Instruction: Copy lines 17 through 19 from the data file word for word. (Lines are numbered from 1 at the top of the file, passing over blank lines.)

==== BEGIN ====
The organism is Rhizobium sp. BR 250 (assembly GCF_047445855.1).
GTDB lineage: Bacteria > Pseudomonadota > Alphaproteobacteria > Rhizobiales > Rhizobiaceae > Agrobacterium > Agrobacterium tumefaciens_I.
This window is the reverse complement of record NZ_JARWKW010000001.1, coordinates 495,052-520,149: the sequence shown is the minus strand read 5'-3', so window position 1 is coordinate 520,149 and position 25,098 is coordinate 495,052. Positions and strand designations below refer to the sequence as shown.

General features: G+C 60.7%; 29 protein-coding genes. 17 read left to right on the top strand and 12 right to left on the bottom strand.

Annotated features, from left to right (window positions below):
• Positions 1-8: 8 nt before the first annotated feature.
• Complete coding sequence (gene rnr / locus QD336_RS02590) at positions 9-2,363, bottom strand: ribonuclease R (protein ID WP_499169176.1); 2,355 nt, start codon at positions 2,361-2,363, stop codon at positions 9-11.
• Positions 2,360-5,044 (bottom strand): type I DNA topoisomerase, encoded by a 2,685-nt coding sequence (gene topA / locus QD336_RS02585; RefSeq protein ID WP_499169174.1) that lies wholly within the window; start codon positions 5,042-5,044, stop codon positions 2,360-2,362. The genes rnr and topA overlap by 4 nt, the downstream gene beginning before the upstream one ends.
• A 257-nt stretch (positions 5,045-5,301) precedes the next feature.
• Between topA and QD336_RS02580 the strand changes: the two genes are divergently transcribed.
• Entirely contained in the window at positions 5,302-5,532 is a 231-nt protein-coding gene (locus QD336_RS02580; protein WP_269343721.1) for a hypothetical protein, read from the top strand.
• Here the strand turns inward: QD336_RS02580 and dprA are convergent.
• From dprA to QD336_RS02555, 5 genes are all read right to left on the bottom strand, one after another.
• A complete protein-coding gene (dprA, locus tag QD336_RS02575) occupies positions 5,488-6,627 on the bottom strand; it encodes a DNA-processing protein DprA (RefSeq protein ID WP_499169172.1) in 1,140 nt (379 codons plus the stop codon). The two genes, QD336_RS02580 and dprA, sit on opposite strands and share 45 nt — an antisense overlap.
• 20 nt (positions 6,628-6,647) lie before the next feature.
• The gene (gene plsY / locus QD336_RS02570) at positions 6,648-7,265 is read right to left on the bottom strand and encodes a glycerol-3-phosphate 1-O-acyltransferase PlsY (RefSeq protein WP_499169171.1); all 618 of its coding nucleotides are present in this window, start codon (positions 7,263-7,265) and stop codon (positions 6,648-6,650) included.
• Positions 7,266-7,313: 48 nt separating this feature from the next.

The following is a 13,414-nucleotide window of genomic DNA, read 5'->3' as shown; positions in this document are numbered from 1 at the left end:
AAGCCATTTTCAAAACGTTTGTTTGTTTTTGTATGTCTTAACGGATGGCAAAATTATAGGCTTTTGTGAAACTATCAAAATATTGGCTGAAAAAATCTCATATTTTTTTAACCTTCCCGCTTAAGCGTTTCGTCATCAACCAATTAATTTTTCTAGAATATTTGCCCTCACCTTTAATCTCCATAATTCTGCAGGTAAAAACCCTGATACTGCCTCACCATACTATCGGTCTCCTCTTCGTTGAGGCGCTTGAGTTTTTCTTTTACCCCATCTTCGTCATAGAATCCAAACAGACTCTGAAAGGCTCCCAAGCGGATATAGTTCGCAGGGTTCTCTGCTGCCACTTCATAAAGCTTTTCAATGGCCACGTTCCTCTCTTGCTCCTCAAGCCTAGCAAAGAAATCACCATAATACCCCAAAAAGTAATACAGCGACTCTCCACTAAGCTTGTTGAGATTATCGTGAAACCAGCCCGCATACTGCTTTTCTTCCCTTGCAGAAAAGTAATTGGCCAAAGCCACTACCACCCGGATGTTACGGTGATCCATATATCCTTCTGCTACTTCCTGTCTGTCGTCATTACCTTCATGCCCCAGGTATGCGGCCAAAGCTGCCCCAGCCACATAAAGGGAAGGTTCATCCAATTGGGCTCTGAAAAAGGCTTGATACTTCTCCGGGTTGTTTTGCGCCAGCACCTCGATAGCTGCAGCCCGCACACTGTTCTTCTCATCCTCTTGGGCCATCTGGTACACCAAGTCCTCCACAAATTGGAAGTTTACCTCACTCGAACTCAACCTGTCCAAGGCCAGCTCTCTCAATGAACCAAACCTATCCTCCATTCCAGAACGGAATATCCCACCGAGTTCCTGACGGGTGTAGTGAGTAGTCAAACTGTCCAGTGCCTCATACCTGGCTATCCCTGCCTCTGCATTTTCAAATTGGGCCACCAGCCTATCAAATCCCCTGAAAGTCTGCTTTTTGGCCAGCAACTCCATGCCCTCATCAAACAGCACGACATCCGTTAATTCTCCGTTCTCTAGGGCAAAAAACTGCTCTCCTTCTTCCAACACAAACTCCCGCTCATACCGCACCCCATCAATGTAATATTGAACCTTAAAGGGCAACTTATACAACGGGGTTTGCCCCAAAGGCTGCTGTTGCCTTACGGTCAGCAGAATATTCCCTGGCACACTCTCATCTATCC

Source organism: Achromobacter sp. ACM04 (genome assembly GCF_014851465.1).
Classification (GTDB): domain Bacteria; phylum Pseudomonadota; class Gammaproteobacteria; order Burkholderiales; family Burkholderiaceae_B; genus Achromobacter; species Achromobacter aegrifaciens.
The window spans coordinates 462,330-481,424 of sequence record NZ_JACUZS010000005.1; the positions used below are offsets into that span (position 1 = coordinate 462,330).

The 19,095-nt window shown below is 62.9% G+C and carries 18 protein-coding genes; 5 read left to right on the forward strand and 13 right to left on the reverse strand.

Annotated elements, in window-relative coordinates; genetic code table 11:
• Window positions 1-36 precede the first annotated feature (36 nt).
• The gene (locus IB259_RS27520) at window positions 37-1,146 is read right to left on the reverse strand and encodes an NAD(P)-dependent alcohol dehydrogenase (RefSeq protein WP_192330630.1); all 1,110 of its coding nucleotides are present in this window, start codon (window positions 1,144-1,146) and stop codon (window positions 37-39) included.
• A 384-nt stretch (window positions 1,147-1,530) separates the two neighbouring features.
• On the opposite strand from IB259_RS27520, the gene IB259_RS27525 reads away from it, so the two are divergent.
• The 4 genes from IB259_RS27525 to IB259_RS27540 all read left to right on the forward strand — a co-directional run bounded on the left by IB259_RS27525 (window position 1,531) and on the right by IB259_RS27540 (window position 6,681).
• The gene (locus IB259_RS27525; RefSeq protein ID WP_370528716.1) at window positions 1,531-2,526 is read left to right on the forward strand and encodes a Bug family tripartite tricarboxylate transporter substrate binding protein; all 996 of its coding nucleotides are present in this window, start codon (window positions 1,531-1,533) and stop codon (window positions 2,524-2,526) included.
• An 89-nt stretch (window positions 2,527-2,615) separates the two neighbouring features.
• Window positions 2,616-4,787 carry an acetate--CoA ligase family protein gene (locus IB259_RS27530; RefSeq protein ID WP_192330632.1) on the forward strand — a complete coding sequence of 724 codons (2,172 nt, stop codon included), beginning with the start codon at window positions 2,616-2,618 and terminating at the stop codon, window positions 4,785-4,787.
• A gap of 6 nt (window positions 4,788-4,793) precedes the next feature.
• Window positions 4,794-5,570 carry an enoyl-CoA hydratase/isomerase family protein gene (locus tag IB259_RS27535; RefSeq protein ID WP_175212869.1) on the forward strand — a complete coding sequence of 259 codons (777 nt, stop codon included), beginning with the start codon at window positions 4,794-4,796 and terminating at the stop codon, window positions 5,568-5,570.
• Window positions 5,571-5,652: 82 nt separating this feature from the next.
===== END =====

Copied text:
• Positions 7,266-7,313: 48 nt separating this feature from the next.

The following is a 13,414-nucleotide window of genomic DNA, read 5'->3' as shown; positions in this document are numbered from 1 at the left end:
AAGCCATTTTCAAAACGTTTGTTTGTTTTTGTATGTCTTAACGGATGGCAAAATTATAGGCTTTTGTGAAACTATCAAAATATTGGCTGAAAAAATCTCATATTTTTTTAACCTTCCCGCTTAAGCGTTTCGTCATCAACCAATTAATTTTTCTAGAATATTTGCCCTCACCTTTAATCTCCATAATTCTGCAGGTAAAAACCCTGATACTGCCTCACCATACTATCGGTCTCCTCTTCGTTGAGGCGCTTGAGTTTTTCTTTTACCCCATCTTCGTCATAGAATCCAAACAGACTCTGAAAGGCTCCCAAGCGGATATAGTTCGCAGGGTTCTCTGCTGCCACTTCATAAAGCTTTTCAATGGCCACGTTCCTCTCTTGCTCCTCAAGCCTAGCAAAGAAATCACCATAATACCCCAAAAAGTAATACAGCGACTCTCCACTAAGCTTGTTGAGATTATCGTGAAACCAGCCCGCATACTGCTTTTCTTCCCTTGCAGAAAAGTAATTGGCCAAAGCCACTACCACCCGGATGTTACGGTGATCCATATATCCTTCTGCTACTTCCTGTCTGTCGTCATTACCTTCATGCCCCAGGTATGCGGCCAAAGCTGCCCCAGCCACATAAAGGGAAGGTTCATCCAATTGGGCTCTGAAAAAGGCTTGATACTTCTCCGGGTTGTTTTGCGCCAGCACCTCGATAGCTGCAGCCCGCACACTGTTCTTCTCATCCTCTTGGGCCATCTGGTACACCAAGTCCTCCACAAATTGGAAGTTTACCTCACTCGAACTCAACCTGTCCAAGGCCAGCTCTCTCAATGAACCAAACCTATCCTCCATTCCAGAACGGAATATCCCACCGAGTTCCTGACGGGTGTAGTGAGTAGTCAAACTGTCCAGTGCCTCATACCTGGCTATCCCTGCCTCTGCATTTTCAAATTGGGCCACCAGCCTATCAAATCCCCTGAAAGTCTGCTTTTTGGCCAGCAACTCCATGCCCTCATCAAACAGCACGACATCCGTTAATTCTCCGTTCTCTAGGGCAAAAAACTGCTCTCCTTCTTCCAACACAAACTCCCGCTCATACCGCACCCCATCAATGTAATATTGAACCTTAAAGGGCAACTTATACAACGGGGTTTGCCCCAAAGGCTGCTGTTGCCTTACGGTCAGCAGAATATTCCCTGGCACACTCTCATCTATCC